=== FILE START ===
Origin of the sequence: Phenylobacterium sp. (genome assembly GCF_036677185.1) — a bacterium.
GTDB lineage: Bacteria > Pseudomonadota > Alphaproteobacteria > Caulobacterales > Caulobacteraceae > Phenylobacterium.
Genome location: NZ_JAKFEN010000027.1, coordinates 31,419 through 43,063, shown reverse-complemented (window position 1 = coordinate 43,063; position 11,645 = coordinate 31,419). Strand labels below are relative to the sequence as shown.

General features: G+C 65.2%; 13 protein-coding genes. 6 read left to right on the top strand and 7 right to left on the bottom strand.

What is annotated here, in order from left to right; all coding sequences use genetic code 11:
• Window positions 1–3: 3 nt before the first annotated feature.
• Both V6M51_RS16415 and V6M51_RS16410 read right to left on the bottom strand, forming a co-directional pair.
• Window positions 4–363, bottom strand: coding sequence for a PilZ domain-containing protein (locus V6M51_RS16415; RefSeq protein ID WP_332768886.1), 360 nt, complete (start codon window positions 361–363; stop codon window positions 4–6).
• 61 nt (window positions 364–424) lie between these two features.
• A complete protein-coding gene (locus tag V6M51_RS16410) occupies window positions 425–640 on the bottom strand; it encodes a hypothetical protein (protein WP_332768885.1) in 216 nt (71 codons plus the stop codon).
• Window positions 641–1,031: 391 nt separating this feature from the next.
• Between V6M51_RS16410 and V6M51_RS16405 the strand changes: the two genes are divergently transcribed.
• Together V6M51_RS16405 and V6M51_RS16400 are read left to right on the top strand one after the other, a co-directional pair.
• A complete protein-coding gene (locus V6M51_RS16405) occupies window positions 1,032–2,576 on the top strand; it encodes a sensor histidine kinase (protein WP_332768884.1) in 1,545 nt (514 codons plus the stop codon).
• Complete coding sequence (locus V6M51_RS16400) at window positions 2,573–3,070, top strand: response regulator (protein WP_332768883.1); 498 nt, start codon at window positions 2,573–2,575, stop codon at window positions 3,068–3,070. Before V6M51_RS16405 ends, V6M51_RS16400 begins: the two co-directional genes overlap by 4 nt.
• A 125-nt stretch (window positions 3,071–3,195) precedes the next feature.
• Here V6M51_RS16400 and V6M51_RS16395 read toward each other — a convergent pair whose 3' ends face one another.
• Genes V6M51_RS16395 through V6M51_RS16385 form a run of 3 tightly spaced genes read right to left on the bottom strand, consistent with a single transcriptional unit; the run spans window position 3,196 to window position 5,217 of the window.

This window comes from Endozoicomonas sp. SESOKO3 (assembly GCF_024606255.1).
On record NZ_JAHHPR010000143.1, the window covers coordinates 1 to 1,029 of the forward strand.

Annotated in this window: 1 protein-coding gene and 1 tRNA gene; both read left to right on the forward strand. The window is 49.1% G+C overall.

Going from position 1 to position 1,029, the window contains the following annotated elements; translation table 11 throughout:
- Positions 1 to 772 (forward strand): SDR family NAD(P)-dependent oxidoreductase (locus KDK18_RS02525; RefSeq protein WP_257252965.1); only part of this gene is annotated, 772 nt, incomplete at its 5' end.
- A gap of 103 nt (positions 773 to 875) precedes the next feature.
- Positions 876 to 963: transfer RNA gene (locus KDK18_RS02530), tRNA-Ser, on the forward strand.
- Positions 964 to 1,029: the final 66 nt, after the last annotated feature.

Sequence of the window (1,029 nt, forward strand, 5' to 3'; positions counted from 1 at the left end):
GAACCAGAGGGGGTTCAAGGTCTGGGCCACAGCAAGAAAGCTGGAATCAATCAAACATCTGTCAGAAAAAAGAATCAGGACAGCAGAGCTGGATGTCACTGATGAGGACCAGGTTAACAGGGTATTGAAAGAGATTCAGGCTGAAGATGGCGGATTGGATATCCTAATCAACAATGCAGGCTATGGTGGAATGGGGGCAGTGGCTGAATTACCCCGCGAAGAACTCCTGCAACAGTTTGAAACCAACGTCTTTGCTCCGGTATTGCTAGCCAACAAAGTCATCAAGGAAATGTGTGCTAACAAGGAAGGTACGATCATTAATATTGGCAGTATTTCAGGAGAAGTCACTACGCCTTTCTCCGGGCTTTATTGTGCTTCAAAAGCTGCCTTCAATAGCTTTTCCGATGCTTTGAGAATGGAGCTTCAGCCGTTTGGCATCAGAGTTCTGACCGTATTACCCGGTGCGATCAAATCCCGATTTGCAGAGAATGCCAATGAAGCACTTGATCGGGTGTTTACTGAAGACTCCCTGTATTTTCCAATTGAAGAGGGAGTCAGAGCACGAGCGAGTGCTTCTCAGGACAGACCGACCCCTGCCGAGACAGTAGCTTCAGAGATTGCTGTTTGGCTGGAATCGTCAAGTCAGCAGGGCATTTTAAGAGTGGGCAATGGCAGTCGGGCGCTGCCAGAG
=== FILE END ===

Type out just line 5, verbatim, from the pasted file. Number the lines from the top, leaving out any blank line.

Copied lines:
What is annotated here, in order from left to right; all coding sequences use genetic code 11: